Biological and Social Consequences of Race-Crossing

Biological and Social Consequences of Race-Crossing

American Journal of Physical Anthropology
Volume 9, Issue 2 (April/June 1926)
pages 145–156
DOI: 10.1002/ajpa.1330090212

W. E. Castle (1867-1962)
Bussey Institution, Harvard University

What constitute the essential differences between human races seems to be a question difficult for anthropologists to agree upon but from a biologist’s point of view those appear to be on safe ground who base racial distinctions on easily recognizable and measurable differences perpetuated by heredity irrespective of the environment.  See Hooton, 1926.  It is still a moot question how races originate, not merely in man, but also among lower animals and plants.  At one time natural selection was thought to be an all-sufficient explanation of the matter, but the more carefully the question is studied and the more exact and experimental in character the data which enter into its solution, the more fully we become convinced that forms of life are rarely static, that organic is the rule rather than the exception. Change is inevitable and is not limited to useful or adaptive variations.  Natural selection undoubtedly determines the survival of decidedly useful variations, which arise for any reason, and also the extinction of those which are positively harmful, but a host of there variations fall in neither of these categories and survive among the descendants as a matter of course, quite unaffected by natural selection.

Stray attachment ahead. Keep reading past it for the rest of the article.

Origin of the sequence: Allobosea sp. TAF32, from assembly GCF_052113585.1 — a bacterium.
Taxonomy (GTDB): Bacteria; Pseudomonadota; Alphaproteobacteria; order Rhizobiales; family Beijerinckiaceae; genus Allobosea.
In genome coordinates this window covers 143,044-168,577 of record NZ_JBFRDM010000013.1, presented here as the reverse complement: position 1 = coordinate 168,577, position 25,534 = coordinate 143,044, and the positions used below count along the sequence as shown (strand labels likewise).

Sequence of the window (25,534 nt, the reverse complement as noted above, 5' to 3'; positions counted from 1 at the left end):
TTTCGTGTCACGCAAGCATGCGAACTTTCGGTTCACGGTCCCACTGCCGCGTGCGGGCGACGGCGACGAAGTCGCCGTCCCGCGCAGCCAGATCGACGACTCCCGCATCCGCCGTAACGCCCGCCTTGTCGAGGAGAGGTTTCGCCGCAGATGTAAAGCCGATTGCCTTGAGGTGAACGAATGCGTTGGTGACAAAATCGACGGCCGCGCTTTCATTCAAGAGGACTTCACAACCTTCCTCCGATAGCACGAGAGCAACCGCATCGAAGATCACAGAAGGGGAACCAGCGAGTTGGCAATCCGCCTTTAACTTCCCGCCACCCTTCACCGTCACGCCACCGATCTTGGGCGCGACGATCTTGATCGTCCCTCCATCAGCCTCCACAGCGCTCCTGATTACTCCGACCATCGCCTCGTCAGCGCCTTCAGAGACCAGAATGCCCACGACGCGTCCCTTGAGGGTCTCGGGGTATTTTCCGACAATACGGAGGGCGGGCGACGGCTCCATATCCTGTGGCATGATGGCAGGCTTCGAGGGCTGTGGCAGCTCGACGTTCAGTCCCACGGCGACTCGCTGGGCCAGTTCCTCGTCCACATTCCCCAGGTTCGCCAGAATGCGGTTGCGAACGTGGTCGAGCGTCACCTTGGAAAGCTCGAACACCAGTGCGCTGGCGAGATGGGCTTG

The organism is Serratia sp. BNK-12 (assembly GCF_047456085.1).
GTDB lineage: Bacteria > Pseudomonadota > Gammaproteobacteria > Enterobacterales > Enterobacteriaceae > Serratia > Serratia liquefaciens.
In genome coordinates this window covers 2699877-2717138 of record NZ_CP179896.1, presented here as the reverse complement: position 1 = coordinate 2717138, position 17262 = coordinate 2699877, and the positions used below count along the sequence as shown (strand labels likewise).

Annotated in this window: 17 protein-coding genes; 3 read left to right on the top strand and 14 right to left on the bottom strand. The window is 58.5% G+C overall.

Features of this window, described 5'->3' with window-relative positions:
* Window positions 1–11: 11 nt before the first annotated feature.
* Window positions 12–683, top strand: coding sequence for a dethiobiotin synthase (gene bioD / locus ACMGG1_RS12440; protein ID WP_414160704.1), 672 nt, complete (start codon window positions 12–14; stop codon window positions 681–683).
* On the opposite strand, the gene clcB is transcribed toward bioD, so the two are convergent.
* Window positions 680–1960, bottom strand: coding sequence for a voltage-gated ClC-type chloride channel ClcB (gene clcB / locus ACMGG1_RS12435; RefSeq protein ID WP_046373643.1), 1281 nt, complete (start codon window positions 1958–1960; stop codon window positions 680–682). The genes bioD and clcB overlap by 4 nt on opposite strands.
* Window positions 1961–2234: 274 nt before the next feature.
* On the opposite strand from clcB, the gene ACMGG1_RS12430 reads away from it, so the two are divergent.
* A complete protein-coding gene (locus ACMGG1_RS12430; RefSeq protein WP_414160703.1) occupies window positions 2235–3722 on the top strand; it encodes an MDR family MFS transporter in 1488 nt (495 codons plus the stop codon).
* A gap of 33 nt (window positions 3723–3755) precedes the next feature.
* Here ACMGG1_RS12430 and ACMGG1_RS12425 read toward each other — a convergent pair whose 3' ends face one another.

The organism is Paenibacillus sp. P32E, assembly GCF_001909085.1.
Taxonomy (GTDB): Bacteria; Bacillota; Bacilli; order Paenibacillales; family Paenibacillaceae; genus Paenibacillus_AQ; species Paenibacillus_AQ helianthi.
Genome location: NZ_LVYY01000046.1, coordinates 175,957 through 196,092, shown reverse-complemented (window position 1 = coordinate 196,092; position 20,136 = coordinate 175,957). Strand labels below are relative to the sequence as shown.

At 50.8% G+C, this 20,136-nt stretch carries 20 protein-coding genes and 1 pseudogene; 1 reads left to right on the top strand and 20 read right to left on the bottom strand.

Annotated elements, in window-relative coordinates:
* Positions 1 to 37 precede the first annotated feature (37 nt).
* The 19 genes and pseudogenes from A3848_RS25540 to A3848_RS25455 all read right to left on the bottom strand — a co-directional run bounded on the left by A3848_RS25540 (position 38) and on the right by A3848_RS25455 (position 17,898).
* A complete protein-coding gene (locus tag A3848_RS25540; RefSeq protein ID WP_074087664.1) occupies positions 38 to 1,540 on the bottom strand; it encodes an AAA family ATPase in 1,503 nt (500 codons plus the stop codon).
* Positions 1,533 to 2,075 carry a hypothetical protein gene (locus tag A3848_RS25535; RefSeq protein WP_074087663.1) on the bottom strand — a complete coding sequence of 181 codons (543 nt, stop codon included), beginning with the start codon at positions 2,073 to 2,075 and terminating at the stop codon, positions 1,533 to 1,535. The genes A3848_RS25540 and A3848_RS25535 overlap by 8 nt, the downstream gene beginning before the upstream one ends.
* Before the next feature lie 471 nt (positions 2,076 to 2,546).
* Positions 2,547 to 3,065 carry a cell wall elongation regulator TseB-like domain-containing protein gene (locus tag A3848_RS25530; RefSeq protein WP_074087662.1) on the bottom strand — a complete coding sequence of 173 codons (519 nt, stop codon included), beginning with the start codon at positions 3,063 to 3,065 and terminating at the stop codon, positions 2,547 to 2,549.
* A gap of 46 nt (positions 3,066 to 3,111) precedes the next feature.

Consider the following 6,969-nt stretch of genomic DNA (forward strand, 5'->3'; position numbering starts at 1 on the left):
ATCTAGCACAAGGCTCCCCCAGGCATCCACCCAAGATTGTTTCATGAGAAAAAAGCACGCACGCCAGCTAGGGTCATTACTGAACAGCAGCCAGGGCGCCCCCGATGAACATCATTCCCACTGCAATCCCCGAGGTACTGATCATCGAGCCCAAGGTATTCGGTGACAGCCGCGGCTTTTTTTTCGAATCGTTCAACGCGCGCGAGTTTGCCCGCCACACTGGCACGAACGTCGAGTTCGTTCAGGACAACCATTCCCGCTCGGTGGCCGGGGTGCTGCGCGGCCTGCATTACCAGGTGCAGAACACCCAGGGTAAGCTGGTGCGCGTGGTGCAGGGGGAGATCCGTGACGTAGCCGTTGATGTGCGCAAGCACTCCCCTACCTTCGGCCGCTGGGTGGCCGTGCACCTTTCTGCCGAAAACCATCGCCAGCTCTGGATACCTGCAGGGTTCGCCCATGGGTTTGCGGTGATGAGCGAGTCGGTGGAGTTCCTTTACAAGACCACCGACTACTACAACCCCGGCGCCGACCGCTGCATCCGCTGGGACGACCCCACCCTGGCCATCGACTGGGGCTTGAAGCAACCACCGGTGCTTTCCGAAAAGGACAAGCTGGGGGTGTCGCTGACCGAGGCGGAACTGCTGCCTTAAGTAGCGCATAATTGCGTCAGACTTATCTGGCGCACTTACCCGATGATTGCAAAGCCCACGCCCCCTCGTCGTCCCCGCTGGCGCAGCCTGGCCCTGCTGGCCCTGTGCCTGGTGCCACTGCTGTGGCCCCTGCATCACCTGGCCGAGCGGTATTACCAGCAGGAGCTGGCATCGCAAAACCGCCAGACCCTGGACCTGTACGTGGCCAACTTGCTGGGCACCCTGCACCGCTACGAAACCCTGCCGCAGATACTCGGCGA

The experimental study of evolution indicates that genetic (hereditary) variations are all the time arising, and with especial frequency in such organism are bisexual and cross-fertilized.

In a state of nature no species can long be separated by geographical barriers into  non-interbreeding groups, without the origins of specific or racial differences between such groups…

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